Rose Bowl Revenues Drop As Bruins Home Game Attendance Dries Up

Stadium revenues decline by more than an estimated $1 million as UCLA games draw 28,000 fewer fans so far this year

Published : Wednesday, October 9, 2019 | 5:26 AM

Empty seats in Rose Bowl during October 5 UCLA game against Oregon State Beavers. Via Twitter

Many UCLA football fans, who can be as fickle as they are loyal, have stopped going to home games this season and that spells trouble for the Rose Bowl.

Attendance at this season’s first three home games dropped by 28,045 from last year.

For every 10,000 ticket holders who don’t attend, the Rose Bowl loses out on roughly $500,000 in revenue, according to a stadium official.

By that rule of thumb, in the span of the first three home games this season, Rose Bowl revenues have already sunk by over $1 million from last year.

“We can’t anticipate year over year how UCLA will perform,” said outgoing Rose Bowl Operating Company President Victor Gordo. “That’s tough to predict. And that brings about instability.”

According to Rose Bowl CEO Daryl Dunn, the stadium has “multiple revenue streams,” all of which are dependent on attendance.

First, says Dunn, is premium seating—people who buy suite and club seats. That is a potentially large revenue source. The second is advertising sponsorships, Dunn explained.

“Sponsorship revenue is a big revenue piece for us,” he said. But, he noted, sponsorship revenue is already set.

With premium seating, said Dunn, the key is really how much the premium seats are actually sold for.

Once those are determined, said Dunn, revenue turns on other keys that are “very attendance-dependent,” such as parking and food and beverage.

“Obviously,” said Dunn, “the more people at the event, the more revenue you generate, just by nature of the number of people. And that’s pretty standard. In most of our agreements we would get revenue off of both parking and food and beverage, which is one of the reasons attendance is important.”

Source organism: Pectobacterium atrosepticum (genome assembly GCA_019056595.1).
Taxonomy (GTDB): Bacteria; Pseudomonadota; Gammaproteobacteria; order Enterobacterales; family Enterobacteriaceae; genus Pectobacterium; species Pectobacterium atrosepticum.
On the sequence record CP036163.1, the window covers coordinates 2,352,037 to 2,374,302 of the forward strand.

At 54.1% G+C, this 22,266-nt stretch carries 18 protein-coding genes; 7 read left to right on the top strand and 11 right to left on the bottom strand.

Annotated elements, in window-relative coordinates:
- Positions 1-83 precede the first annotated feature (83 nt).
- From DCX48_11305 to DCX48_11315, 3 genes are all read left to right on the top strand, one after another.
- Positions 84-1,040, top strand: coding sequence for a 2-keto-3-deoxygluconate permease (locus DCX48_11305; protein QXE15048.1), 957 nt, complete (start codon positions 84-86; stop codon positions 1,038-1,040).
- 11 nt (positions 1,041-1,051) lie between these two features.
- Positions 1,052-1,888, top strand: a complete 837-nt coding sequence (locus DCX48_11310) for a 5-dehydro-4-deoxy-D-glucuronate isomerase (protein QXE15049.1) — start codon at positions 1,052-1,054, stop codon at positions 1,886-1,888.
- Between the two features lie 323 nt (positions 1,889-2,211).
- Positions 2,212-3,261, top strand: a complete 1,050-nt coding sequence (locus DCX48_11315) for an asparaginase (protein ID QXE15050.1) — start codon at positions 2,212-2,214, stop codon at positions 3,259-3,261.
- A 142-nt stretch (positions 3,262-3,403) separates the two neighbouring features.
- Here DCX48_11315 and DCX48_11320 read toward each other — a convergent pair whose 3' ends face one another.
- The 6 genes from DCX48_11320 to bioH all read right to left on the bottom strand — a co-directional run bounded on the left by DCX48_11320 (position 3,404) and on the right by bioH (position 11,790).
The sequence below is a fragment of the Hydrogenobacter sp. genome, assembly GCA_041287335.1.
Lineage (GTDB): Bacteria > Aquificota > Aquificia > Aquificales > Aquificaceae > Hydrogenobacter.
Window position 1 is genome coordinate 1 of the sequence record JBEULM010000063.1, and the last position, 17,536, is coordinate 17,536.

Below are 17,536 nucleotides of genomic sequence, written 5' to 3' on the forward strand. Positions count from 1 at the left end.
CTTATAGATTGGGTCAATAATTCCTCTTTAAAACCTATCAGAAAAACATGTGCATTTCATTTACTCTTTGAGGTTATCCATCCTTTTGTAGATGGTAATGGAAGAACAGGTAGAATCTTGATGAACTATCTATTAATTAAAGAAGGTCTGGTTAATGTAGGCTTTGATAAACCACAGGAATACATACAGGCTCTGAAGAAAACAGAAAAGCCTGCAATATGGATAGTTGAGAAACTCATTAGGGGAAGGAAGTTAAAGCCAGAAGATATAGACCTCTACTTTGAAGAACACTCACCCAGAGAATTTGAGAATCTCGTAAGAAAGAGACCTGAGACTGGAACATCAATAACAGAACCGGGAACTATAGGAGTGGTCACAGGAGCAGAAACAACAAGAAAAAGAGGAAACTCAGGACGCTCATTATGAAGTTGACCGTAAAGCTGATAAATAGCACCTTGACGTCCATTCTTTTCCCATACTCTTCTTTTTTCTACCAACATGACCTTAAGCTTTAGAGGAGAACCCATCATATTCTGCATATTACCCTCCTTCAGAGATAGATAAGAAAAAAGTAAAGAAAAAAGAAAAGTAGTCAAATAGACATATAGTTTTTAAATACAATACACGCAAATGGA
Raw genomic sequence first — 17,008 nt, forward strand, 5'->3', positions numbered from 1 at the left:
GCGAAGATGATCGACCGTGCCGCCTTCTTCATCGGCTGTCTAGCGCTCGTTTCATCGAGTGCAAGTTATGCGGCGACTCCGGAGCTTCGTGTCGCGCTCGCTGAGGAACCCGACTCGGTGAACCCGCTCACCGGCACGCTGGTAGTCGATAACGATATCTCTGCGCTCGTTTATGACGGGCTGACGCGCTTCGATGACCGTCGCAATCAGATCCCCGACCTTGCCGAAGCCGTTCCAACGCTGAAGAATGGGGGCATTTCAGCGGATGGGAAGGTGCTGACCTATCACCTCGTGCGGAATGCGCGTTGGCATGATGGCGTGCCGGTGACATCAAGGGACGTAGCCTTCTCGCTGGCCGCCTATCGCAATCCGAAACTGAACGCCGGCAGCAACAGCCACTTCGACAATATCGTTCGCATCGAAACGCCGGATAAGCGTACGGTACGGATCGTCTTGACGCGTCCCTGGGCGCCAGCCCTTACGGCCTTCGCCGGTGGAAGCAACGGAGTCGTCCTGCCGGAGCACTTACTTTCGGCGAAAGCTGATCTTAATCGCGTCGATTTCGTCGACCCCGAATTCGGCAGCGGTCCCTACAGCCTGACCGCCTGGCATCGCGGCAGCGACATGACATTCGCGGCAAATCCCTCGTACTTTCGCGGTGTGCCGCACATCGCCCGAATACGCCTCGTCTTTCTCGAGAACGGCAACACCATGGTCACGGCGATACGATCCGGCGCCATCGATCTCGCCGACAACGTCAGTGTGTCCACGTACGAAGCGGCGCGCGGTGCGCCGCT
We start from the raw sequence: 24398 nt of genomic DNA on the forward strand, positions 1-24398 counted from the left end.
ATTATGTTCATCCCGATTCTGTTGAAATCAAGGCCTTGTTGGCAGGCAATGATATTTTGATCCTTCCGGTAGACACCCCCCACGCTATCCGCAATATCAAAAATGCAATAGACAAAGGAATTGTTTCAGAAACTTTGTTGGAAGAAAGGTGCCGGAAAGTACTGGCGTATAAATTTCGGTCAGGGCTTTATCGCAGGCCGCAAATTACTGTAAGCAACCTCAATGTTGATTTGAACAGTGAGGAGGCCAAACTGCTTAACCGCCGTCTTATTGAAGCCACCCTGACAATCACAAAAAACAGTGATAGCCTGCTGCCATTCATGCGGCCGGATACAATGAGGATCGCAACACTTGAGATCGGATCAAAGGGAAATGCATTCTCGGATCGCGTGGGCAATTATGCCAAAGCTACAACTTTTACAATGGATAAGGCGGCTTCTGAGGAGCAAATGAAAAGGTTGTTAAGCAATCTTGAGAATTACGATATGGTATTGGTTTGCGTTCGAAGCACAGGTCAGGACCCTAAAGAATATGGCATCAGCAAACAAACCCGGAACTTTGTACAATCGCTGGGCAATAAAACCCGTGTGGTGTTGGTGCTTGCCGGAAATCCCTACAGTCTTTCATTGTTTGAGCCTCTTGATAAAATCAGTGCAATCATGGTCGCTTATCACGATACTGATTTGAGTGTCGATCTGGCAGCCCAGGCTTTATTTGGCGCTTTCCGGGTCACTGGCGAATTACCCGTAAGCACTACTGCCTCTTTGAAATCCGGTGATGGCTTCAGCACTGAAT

Dunn also said the new Rams-Chargers stadium opening in Inglewood could exert a large influence over the local marketplace.

“L.A. is the most competitive sports entertainment market in the country,” said Dunn. “There’s three stadiums on the level of the Rose Bowl. Two of them are historic landmarks, the Coliseum and the Rose Bowl, and then the third one is a new $3 billion stadium, which is going to have every bell and whistle known.”

As Dunn noted, “New York has one, Chicago has one. I mean, L.A. has three. So it’s a very competitive market. And we have to recognize our strengths and we have to be very strategic and get events that make sense for us. And that’s what we do.”

Gordo points to the challenges the Rose Bowl faces.

“The bad news is that even the RBOC did not predict how intense the competition would be [in the stadium market]. When you add to that, the unknown in terms of who’s going to be touring and among those who are going to be touring next year or the year after, who has the cachet to fill a venue the size of the Rose Bowl. It’s a very limited market. One of the great things about the Rose Bowl is also one of its greatest weaknesses.”

Explained Gordo, “It’s great that the Rose Bowl has tremendous seating capacity, but that’s also a weakness, in that there are very few tenants in the world that are looking for a venue the size of the Rose Bowl.

“Who can fill those seats?” he asked. “It’s not easy to do. And so, even when there are recurring concerts planned, or athletic events that want to come to Southern California, the number of acts or events that can fill the stadium is a very small number.”